Review: Rock of Ages

If you’re a child of the 80s and fondly remember the era of poofy hair, eyeliner and a time when MTV actually played music videos, Rock of Ages will no doubt tug at your nostalgic chords as you watch some of Hollywood’s biggest stars singing along to Bon Jovi, Journey and Twisted Sister.

But for all the big names, expertly choreographed song and dance numbers and embarrassingly familiar fashion, there’s little more to Rock of Ages than a glorified karaoke night that hardly warrants putting your lighters up.

The film — an adaptation of Chris D’Arienzo’s 2006 Broadway musical — largely focuses on Drew (Diego Boneta, 90210) and Sherrie (Julianne Hough, Footloose), two crazy kids with hopes of becoming famous singers like the ones they’ve grown up idolizing. The ultimate goal for the two is to be the headliners at The Bourbon Room, a popular bar/club where stars are made and dreams are realized.

D’Arienzo is one of three credited screenwriters (along with Tropic Thunder’s Justin Theroux and Allan Loeb) so his vision for the film version, which is significantly different than the play, may have gotten somewhat distorted. There’s an occasional good line — normally some off-handed lyric to another 80s song — but the script is too scattered trying to give enough time to too many characters allowing us to care about none of them and the film seems more an exercise of getting from one song to the next.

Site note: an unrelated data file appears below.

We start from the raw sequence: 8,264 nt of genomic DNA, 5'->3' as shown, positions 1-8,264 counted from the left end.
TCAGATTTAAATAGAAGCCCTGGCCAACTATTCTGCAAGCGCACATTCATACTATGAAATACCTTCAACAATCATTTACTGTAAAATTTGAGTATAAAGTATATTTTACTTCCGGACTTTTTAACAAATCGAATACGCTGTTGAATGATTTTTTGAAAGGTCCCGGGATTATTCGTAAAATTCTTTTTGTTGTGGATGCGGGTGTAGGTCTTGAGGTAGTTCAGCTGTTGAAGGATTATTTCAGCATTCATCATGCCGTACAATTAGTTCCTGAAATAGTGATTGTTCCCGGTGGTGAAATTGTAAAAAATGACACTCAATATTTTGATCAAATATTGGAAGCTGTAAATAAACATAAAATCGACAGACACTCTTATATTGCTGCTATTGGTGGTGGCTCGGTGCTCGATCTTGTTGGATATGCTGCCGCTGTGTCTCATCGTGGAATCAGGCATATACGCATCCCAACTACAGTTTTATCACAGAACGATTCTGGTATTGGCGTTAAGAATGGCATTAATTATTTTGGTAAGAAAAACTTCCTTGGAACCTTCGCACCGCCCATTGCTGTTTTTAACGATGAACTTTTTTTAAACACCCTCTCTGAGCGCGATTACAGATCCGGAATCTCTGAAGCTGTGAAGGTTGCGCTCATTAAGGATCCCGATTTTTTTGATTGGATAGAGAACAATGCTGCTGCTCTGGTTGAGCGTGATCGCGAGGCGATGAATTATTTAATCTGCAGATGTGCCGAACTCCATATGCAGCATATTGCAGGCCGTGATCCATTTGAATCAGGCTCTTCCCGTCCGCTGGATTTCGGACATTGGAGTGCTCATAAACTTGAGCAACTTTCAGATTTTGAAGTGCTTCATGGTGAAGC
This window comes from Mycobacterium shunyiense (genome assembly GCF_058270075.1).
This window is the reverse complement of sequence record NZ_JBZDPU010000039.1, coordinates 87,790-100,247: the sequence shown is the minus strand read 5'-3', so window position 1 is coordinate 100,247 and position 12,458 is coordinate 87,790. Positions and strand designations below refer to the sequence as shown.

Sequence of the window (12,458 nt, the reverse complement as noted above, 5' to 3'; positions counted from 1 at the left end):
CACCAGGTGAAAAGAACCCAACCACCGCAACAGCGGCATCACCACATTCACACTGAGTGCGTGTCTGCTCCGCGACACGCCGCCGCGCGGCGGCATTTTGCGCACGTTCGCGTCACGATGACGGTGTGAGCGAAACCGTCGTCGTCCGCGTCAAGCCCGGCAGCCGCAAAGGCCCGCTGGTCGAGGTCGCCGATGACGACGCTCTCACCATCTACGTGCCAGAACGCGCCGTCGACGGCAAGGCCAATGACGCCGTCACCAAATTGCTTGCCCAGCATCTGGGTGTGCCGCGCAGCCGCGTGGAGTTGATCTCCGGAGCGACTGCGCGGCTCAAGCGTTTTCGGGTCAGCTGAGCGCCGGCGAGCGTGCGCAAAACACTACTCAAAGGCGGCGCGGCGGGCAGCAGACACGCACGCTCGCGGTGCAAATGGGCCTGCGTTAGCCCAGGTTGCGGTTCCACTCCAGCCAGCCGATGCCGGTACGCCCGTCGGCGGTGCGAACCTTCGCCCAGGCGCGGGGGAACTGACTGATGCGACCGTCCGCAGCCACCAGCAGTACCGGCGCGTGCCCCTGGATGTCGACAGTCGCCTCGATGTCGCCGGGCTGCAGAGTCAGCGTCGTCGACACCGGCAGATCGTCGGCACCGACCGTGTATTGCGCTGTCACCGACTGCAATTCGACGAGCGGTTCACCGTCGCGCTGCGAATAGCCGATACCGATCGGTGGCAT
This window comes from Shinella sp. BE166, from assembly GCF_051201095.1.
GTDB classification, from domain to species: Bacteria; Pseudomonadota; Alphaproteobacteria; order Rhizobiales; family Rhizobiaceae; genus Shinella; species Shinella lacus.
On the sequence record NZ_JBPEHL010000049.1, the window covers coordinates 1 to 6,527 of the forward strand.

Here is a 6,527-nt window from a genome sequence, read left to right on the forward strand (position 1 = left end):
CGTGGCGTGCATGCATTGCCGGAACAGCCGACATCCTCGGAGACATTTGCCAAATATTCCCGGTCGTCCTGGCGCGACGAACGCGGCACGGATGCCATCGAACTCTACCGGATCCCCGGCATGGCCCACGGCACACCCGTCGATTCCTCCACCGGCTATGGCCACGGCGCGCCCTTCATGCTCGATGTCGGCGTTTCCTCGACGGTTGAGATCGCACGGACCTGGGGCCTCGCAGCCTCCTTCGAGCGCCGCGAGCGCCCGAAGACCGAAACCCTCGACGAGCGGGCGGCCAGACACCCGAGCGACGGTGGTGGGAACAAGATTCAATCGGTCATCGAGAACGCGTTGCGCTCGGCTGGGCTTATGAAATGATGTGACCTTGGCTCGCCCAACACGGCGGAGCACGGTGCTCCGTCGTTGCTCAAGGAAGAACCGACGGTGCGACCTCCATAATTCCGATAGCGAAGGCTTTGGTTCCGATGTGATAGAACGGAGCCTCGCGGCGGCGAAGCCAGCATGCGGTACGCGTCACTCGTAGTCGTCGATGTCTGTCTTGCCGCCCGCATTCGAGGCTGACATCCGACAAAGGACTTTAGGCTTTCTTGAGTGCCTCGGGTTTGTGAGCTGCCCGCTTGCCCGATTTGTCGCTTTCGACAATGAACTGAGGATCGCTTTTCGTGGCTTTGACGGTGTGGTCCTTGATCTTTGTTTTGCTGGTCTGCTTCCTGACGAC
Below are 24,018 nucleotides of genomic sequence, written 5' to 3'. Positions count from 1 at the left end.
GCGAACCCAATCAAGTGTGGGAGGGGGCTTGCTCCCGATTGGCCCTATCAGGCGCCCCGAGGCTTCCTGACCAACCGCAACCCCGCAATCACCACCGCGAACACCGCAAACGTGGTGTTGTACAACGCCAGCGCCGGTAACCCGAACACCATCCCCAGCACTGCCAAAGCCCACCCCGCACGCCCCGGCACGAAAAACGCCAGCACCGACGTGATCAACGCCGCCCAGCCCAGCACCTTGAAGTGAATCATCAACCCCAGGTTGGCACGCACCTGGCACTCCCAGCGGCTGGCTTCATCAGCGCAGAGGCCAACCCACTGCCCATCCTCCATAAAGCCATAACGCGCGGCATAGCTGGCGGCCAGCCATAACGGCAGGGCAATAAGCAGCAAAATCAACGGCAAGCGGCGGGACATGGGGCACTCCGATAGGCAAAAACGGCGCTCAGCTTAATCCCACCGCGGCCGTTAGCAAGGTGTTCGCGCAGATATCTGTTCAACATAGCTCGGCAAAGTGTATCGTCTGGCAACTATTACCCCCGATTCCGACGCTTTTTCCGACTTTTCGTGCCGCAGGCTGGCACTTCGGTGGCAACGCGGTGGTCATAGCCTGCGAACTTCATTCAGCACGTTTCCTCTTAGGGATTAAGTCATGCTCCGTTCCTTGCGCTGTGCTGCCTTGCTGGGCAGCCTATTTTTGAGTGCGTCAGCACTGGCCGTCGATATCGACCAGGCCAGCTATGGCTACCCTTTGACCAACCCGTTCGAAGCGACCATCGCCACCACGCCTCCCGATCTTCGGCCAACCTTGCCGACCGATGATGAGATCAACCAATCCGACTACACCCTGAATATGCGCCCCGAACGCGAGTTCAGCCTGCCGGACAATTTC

At least the songs are fun. Director Adam Shankman works the same magic he did in the entertaining Hairspray, so the song/dance numbers are lively and energetic and the one point where the actors let themselves go and embrace the spectacle.

If that’s all you’re looking for with Rock of Ages, you’ll be satisfied. The actors range from passable to good so they’re not going to make you stop liking Waiting for a Girl Like You.

The novelty and most heavily-promoted aspect of Rock of Ages is Tom Cruise’s Stacee Jaxx — a boozing and partying megastar disillusioned with all of life’s decadence from loose women to stammering yes men. He’s burned so many bridges that his best friend is a baboon called Hey Man.

Yes it’s insane, but Cruise the chameleon gets lost in another role. He’s instantly familiar to anyone who’s watched rockers perform both on and off stage, yet Cruise makes Jaxx more than just a parody of strung-out singers.

Cruise doesn’t have the vocal chops to release his own album anytime soon, but he so fearlessly approaches the role that it doesn’t matter if he has The Voice. Cruise is clearly the film’s headline act and similar to his Tropic Thunder role, he has you at the edge of your seat wondering what he’s going to say and do next in a tremendously entertaining performance.

Shame most of his backups aren’t fit to share the stage with him.

Catherine Zeta-Jones provides a fun, full peacock-strutting performance as the mayor’s wife bent on shutting down rock, starting with The Bourbon Room but she’s the only other one who rises to the challenge to make her character unique.

Alec Baldwin plays Alec Baldwin in a bad wig, Russell Brand gives a watered down version of his Aldous Snow character from Get Him to the Greek and Paul Giamatti plays the standard sleazy Paul Giamatti role in this case as Stacee’s manager.

Five years from now, Cruise is likely to be the only part of Rock of Ages you’ll remember and it’s not just because he’s the A-lister. He’s just the only one who seizes the moment to be a true rock star.

Rating: 4 out of 10

Photo Credit: David James/Warner Bros. Pictures